Just like the game style which is a mixture of adventure and RPG, the art style implemented is a blend of 3D graphics with 2D. While the world where the action happens is 3D, the characters as well as many objects around the virtual world are 2D.
As for the voices' actors, Michael Dobson plays DeathSpank while Brian Dobson plays Eubrick the Retired.
Meanwhile during the production stage of Telltale's Tales of Monkey Island a.k.a. Monkey Island 5, Dave Grossman, who is the project's Director of Design, called Ron on the phone to tell him about the new project, Ron immediately offered his his help as a guide or a brainstorming source. So despite working in Hothead Games, he spent a whole week with the team of the new Monkey Island game cooperating and giving some ideas for the game. After that week, Ron had to return to Hothead and resume his work on Deathspank; however he had the chance to put his two-cents in this new Monkey Island game.
On September 9, 2009 he was chosen to do the keynote speech for the Penny Arcade Expo (PAX) 2009. There he talked about his career, a synthetic history of his successful works, he also compared the games industry of today with that of the 80s and 90s. He said "The games industry today is very different--it is an industry. One of the shining lights is the indie game movement." He also pointed out the importance of small, light teams compared to big ones in order to get innovative and original games; something the big companies are not doing since they are afraid to fail; while Indie games have the freedom to be better.
On April 6, 2010; he announced in his blog, his departure from Hothead Games, where he worked for two years developing DeathSpank.
As a believer that games are an art form, he said that he believes that gaming medium is the most important since the film industry first planted its roots over a century ago. During the keynote he emphasized the importance of being creative and innovative within the gaming industry.
As a fan of both adventure games and RPGs, he believes that future is bright and that we have a big chance now to return to the glorious days, when the most important element of games were their art, the story and depth with some creative content to offer.
Maybe with the advent of this new decade in which a return of adventure games can be made out at the distance, the hardcore game industry has the chance to experience the return of one of the most important games developer of all times; Ron Gilbert, an artist that feels his art and knows how to transmit it to other people successfully.
His father David E. Gilbert is an astrophysicist with the following academic degrees and honors:
Ron played at the company's softball team.
The house of Maniac Mansion was partly inspired on the Skywalker Ranch.
The library of Maniac Mansion and its spiral staircase, was modeled after the library at Skywalker Ranch.
In Maniac Mansion the car's license plate is THX 1138 in reference to George Lucas' first film. That number is also one of the possible phone numbers for the Meteor Police.
Maniac Mansion was the first game Lucasfilm both developed and published. Until then, the company only developed games and had other companies, like Activision, to publish its products.
A TV series was inspired on Maniac Mansion. It also had the same name of the game.
Since he grew up in a mountain area town, he learned how to ski since he was a child and he used to go to the mountains and practice ski.
During Monkey Island's production he used to play Poker with other members of the team at Dave Grossman's house. Now he plays with other member in Hothead who according to Ron are pretty big poker players. Although he considers himself a really bad poker player he recognizes that he wins a lot because he is very good at bluffing.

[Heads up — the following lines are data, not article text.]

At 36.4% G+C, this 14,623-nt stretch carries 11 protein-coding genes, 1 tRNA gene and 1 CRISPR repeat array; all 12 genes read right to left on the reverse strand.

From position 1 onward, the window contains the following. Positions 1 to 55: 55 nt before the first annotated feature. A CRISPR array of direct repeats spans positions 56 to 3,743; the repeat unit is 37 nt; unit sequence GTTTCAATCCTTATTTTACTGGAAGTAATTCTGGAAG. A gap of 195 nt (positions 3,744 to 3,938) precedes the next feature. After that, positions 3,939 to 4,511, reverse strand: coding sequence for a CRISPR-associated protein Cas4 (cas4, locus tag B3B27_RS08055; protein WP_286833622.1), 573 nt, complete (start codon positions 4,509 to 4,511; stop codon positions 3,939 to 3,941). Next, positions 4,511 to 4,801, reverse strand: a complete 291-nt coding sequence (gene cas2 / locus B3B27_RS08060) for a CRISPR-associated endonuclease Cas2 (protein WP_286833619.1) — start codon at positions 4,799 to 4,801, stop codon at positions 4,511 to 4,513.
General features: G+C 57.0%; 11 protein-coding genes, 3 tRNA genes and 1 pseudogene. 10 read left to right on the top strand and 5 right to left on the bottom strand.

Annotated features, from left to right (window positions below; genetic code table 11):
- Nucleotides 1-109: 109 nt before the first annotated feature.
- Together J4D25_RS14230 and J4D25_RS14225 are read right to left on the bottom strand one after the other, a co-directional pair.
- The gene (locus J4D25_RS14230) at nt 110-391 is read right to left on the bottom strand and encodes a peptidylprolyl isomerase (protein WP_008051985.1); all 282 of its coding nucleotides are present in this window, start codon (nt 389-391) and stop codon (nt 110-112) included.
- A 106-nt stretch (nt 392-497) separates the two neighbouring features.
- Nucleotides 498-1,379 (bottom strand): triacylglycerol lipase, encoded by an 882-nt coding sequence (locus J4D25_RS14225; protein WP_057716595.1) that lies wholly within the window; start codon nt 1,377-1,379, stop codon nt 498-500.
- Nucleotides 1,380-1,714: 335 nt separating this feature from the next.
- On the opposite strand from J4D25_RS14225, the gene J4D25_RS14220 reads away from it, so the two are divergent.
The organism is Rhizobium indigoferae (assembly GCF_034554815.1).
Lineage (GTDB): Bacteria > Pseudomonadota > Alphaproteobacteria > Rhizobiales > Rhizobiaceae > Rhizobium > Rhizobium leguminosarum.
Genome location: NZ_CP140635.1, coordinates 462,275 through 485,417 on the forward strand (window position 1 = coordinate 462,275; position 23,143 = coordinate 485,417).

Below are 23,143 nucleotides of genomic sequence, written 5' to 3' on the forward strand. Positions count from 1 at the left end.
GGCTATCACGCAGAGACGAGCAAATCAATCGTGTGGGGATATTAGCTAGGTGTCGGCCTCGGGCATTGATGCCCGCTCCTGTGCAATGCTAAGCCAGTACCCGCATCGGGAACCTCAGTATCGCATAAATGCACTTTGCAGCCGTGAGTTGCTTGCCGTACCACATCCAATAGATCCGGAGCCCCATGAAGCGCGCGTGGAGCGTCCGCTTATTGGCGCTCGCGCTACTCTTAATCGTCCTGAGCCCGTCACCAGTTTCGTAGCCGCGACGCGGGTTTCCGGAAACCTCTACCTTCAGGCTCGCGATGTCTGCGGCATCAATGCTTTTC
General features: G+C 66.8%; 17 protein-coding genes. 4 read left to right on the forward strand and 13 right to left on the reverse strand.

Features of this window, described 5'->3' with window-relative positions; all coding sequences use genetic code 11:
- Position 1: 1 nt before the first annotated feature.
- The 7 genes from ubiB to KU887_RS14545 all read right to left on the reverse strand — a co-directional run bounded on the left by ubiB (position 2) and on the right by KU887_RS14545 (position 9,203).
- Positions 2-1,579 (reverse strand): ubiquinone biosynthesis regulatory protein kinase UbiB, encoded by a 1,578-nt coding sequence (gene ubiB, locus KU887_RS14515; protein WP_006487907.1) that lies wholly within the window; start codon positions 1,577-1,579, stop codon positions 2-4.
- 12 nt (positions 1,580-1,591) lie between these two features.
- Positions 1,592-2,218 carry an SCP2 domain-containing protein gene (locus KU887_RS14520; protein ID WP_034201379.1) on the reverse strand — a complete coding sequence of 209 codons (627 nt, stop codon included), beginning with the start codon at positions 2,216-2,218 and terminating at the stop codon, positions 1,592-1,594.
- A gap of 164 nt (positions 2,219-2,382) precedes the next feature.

"Never own the most expensive house on the block; rather, let that house increase the value of your own."
"If you ever become content, then you aren't pushing hard enough."
"There is a state of mind called suspension of disbelief. When you are watching a movie, or reading a good book, your mind falls into this state. It occurs when you are pulled so completely into the story that you no longer realize you are in a movie theater or sitting at your couch, reading. When the story starts to drag, or the plots begins to fall apart, the suspension of disbelief is lost. You soon start looking around the theater, noticing the people in front of you or the green exit sign. One way I judge a movie is by the number of times I realized I was in a theater."
"It is bad design to put puzzles and situations into a game that require a player to die in order to learn what not to do next time. This is not to say that all death situations should be designed out. Danger is inherent in drama, but danger should be survivable if the player is clever."
"I still believe that the adventure game is the one genera that has the ability to attract a large mass audience. Problem is, no one with any money is willing to invest in one."
"The console makers have a stranglehold over what gets made and marketed for those machines, and they don't want adventure games because they aren't sexy for 18 year old boys or 35 year old boys that think like 18 year old boys."
"There's a lot in common between adventures and RPG with how they tell stories. RPGs are about quests, and adventure games are about going on little problem-solving missions. They are both about collecting items at some level. Adventure games are about stealing them from somebody's house, and RPGs are about killing monsters to get them."
"Artists will create worlds and unleash them to be absorbed and changed and personalized. Games are important personally, as a people, and as a society."
Credited Works / Feats:
This is a list with games created by Ron Gilbert, produced and/or ported to new systems
On September 9, 2009 he was chosen to do the Penny Arcade Expo 2009 keynote.
He co-founded three companies Homongous, Cavedog and Hulabee.
His games have storytelling as one of the most fundamental elements of gameplay.